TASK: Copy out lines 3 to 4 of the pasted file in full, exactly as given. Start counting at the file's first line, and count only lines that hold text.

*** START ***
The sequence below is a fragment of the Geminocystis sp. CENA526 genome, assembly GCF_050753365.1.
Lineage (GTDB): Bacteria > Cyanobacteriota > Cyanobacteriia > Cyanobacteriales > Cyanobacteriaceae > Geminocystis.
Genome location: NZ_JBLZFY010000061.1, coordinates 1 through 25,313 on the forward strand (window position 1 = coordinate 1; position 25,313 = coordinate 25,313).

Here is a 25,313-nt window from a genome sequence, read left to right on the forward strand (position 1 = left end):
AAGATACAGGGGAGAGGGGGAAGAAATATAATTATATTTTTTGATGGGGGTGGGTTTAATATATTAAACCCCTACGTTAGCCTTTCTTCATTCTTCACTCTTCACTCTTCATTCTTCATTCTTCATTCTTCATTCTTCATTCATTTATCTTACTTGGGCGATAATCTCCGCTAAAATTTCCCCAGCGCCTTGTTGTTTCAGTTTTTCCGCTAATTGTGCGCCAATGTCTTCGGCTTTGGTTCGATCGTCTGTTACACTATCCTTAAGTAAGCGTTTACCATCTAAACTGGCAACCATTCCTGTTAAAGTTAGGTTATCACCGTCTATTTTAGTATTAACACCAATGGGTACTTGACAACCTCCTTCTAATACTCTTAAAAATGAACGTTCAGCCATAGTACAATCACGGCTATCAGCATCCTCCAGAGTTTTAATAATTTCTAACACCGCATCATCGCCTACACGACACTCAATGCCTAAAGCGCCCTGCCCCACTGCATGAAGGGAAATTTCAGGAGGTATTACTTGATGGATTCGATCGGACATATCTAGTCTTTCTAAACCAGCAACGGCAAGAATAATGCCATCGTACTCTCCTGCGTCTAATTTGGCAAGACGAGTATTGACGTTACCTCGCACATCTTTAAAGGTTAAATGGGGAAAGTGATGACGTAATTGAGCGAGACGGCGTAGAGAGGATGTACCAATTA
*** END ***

Genome location: NZ_JBLZFY010000061.1, coordinates 1 through 25,313 on the forward strand (window position 1 = coordinate 1; position 25,313 = coordinate 25,313).

Here is a 25,313-nt window from a genome sequence, read left to right on the forward strand (position 1 = left end):